At a bankruptcy court hearing in 1994, Leslie Fay's president testified that Levine wanted to purchase Sassco Fashions back from the company. Sassco was the company's strongest and most profitable division, with its fiscal 1993 sales of $300-$350 million accounting for roughly half of Leslie Fay's $661 million in sales that year. Seemingly for that very reason, however, Leslie Fay was unwilling to sell the division to Levine, who reportedly offered $225 million but was unable to secure financing. In early 1996 an investor group offered to buy Sassco for about $240 million in cash and stock, but Leslie Fay rejected this offer as well. Because Levine and Gregg Marks, Sassco's president, were considered essential to the business, the proposal reportedly called for them and other division executives to receive 25 percent of the stock for remaining at the helm.
Independent Company: 1997-99
Leslie Fay finally conceded defeat in 1997 in its effort to retain Sassco. As part of the reorganization plan under which it emerged from bankruptcy, the company spun off Sassco Fashions, Ltd., which issued notes and distributed 6.8 million shares, collectively valued at $110 million, to Leslie Fay's creditors. Members of management received stock options for about 20 percent of the shares. The new company traded initially over the counter and was renamed Kasper A.S.L., Ltd. later in the year. The company was at this time making and marketing suits and dresses under the labels Kasper for A.S.L., LeSuit, b. bennett, and Albert Nipon, as well as Kasper & Co. sportswear and Nina Charles knitwear (which was dropped in 1999). During 1997 the number of company outlet stores grew from 36 to 47. Net sales, at $311.71 million, were flat.
Sales remained about the same in 1998. Net income of $3.17 million reflected interest and financing costs of $17.79 million, mostly on Kasper's long-term debt of $110 million that it inherited from the Leslie Fay breakup. That year the company launched its first major advertising campaign in several years, displaying its name on buses and billboards around the country. In 1999 the campaign was taken to print advertising in magazines.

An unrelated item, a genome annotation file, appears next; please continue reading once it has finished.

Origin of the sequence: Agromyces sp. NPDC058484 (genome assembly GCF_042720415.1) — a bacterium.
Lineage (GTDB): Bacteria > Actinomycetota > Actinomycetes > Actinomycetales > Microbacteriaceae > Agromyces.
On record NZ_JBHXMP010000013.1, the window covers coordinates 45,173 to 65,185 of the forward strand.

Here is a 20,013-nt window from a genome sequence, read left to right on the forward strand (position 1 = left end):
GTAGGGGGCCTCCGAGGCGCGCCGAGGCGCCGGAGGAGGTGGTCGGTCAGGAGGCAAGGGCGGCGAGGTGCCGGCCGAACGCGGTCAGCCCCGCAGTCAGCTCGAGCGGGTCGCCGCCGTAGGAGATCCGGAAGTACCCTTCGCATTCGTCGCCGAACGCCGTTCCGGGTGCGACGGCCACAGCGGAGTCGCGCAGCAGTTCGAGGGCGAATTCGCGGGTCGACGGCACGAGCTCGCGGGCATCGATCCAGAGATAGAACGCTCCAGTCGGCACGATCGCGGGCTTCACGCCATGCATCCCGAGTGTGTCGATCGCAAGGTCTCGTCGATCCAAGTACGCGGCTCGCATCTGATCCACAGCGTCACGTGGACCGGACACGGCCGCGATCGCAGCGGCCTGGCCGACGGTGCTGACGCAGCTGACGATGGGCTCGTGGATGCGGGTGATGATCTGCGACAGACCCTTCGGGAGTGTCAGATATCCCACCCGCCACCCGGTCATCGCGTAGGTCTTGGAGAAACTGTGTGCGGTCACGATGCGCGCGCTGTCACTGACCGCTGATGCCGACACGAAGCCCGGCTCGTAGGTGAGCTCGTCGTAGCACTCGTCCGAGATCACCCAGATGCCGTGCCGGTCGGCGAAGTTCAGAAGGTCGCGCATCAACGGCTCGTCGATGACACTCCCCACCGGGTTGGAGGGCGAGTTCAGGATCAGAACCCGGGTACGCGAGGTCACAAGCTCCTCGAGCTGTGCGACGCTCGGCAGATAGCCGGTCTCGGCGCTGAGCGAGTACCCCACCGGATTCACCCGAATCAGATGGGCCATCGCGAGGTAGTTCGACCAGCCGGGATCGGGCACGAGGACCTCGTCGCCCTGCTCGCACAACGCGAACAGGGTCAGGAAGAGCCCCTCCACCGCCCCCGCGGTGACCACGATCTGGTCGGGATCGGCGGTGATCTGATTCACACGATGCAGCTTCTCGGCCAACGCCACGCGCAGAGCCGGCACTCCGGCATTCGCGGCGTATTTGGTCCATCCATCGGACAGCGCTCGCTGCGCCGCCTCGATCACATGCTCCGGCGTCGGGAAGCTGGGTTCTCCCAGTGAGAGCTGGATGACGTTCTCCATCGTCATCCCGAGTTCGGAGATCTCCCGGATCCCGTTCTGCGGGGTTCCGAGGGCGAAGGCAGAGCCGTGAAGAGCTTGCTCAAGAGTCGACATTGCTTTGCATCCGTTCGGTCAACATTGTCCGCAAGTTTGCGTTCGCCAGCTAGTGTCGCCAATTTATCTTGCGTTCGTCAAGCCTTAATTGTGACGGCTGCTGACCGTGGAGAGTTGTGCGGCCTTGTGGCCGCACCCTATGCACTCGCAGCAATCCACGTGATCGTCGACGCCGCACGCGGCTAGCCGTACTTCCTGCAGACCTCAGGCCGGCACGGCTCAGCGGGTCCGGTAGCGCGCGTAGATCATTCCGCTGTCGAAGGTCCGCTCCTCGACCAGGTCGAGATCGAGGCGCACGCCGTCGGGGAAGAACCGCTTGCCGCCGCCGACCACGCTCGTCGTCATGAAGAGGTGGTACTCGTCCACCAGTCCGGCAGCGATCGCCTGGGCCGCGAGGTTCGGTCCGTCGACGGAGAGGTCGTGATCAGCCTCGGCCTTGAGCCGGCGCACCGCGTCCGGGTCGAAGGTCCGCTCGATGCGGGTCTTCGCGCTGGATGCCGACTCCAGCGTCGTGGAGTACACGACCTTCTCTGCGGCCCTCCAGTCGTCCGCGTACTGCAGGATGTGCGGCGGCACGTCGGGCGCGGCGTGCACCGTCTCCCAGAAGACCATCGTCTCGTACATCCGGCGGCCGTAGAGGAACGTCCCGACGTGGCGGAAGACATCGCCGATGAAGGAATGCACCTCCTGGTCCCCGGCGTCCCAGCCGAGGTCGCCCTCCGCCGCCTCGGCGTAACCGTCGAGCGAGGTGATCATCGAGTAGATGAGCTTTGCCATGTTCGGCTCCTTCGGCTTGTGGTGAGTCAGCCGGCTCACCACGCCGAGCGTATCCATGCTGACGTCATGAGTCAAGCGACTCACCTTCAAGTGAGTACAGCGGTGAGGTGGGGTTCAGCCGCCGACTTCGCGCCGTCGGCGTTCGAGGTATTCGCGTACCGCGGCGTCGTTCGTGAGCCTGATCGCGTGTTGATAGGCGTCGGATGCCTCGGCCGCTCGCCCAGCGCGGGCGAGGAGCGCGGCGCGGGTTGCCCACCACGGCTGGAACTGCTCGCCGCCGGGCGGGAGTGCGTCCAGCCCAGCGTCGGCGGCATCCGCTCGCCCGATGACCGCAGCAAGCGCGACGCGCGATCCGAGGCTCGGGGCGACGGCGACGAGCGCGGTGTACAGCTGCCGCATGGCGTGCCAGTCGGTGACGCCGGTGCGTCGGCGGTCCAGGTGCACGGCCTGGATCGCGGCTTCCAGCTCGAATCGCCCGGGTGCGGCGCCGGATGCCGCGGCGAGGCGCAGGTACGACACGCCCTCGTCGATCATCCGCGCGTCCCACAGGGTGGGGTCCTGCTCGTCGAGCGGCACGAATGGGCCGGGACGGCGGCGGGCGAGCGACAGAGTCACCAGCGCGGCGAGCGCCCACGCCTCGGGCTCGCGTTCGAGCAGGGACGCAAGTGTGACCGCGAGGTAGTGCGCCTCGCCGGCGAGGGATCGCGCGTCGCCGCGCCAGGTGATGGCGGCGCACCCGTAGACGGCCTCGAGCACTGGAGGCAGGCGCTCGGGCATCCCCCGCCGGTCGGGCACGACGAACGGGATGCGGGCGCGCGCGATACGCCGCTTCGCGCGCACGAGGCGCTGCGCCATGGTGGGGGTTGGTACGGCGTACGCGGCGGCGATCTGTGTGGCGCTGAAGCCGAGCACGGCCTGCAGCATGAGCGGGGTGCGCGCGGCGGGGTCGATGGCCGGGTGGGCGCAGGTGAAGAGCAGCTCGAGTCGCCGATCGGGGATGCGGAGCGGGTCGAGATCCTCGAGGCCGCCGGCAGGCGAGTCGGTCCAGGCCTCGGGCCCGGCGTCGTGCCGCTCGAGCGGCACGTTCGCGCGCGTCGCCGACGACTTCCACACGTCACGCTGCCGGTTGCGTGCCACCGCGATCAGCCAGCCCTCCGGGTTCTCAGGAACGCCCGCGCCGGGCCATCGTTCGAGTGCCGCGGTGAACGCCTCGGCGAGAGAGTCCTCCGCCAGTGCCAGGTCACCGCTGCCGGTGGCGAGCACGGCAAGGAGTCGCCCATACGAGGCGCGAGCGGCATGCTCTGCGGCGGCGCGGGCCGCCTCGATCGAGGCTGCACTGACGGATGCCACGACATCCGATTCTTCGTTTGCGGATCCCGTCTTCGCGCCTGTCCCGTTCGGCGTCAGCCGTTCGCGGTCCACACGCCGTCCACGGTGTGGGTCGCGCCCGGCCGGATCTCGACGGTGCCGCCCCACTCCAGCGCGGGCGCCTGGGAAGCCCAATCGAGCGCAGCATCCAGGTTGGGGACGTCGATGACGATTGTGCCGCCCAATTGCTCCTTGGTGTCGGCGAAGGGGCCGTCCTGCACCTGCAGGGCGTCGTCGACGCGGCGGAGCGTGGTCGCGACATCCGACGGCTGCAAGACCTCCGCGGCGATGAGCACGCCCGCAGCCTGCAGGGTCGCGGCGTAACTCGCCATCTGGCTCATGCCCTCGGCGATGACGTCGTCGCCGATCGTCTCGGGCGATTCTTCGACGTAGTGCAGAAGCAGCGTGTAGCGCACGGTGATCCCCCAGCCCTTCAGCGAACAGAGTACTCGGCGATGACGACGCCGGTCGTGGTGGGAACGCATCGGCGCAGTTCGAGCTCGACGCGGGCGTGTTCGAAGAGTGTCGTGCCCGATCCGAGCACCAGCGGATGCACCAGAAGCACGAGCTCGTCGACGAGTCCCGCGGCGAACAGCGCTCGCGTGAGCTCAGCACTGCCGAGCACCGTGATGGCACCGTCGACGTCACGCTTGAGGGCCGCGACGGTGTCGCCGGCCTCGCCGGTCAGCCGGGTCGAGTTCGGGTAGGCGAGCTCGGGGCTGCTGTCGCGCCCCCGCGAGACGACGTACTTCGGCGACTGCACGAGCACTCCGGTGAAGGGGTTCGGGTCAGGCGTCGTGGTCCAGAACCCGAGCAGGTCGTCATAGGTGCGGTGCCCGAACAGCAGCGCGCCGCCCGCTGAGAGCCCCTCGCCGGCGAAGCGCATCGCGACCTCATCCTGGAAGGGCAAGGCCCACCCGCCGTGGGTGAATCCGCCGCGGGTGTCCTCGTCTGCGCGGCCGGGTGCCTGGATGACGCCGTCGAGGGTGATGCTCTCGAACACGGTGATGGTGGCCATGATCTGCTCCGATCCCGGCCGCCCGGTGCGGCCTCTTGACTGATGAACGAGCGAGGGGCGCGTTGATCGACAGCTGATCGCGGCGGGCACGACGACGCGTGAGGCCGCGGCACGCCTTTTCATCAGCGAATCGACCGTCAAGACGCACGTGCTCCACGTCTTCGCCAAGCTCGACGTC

Kasper purchased Anne Klein Co. in early 1999 for an estimated $75 million. It was founded by the eponymous designer in 1968, with her work continued after her death in 1974 by Louis Dell'Olio and Donna Karan. Karan left in 1985 to found her own company. With business on the decline, Dell'Olio was replaced in 1993, first by Richard Tyler and then by Patrick Robinson. Neither was successful commercially, and in 1996 Anne Klein dropped its designer collection line, concentrating on its bridge collection of jackets, pants, and skirts that could be worn in numerous combinations ('bridge' being the name for the share of the marketplace between couture and ready-to-wear). Isaac Franco and Ken Kaufman, designers from rival Emanuel/Emanuel Ungaro, were hired to design this line, which was renamed Anne Klein 2.
Anne Klein registered $94.5 million in sales in 1998 and was the third most recognized designer name, according to a consumer survey by the publisher of WWD (Women's Wear Daily), but the company lost money in both 1997 and 1998 as the volume of its mainstay bridge sportswear business declined. Whereas Kasper dominated the women's suit market at prices of $200 and under, Anne Klein clothing was more expensive and sold at better-class department stores such as Neiman Marcus and Saks Fifth Avenue. Its core customer was seen by Kasper management as an upper-level executive, while Kasper's own customer was likely to be a junior executive or secretary. Anne Klein had its headquarters in Manhattan and its warehouse in Secaucus, New Jersey; Kasper maintained a showroom and offices in Manhattan but had its warehouse and headquarters in Secaucus.
In Financial Difficulty in 2000